Before I got the 4.0Ah batteries, I had one of the pack-in vanilla “Lithium” batteries fail and eventually had one of the compact 1.5Ah “Lithium+” batteries fail as well. Perhaps some “battery hygiene” plays a role here as well - I don’t store batteries slotted into power tools for long periods, don’t store them on chargers long-term, and also try to anticipate the end of the project and store them in a partially-discharged state.
are you talking about in the 60s when Black and Decker bought them or in the 90s when they branched out and rebranded their “construction grade” tool line as Dewalt? Either way that is impressive to have a cordless last that long
As of a bit more than a year ago…
Black and Decker has owned Dewalt Inc since the 60s…
Agree with @ESmith, the ryobi one+ drills have done well.
My only concern is I’m wondering if the wireless tool market is about to go through another Battery Design Flux. The Ego Tool Brand has really spun the market by not only bringing in great cordless tools, but also better batteries. Dewalt is finally putting in a real response with their new line of FlexVolt Tools. I’m getting the feeling that the nicer cordless tools are going to move to their own proprietary versions of this tech in the next year or two.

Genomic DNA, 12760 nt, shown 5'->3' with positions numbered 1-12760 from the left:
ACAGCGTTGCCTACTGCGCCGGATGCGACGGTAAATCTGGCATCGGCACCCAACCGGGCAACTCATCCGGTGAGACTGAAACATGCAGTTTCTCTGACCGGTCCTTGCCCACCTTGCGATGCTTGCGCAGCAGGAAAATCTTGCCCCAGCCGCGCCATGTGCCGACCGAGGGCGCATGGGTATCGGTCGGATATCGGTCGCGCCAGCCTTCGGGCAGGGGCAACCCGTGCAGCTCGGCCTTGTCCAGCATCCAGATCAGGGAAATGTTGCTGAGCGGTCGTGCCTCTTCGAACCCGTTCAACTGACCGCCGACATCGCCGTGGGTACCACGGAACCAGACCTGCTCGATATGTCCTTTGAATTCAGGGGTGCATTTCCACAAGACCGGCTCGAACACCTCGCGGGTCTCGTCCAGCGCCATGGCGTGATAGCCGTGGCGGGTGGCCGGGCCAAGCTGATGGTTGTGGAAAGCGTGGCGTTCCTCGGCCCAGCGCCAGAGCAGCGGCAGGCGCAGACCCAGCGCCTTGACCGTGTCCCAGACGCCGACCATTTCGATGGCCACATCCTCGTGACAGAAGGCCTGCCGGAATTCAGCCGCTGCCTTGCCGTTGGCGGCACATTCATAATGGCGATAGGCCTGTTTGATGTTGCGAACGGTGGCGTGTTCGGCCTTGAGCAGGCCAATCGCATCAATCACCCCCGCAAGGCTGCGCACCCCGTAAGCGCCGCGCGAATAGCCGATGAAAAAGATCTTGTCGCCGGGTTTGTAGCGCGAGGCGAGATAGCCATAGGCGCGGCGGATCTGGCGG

I had a Ryobi 18v drill from 2004 until I grew tired of the batteries taking a dive in 2012, this was me using it professionally. Granted it was not on a daily basis but it was asking more of it than your regular homeowner. My boss was cheap then what can I say. Not once though did I have to worry about any brushes or other maintenance items. I did however have a Dewalt that only lasted about 2-3 years of use before it bit the dust. The Ryobi replaced the Dewalt. I replaced my Ryobi in 2012 with a Milwaukee 18v, it served me well until it decided to part ways with me Via storm sewer 3 weeks ago. I had actually let some of the smoke out of that one but it wouldn’t die either. It just decided to jump out of my van into an awaiting storm sewer.
I think the Ryobi’s do tend to catch shit, but you know what, they work. Not a lick of problems out of it. This was as of 2012 for my experience. The speaks volumes of how long they last with us at the space. I’d like to see a cordless-athon between the different manufacturers. DMS would be probably the best place for such a test bed.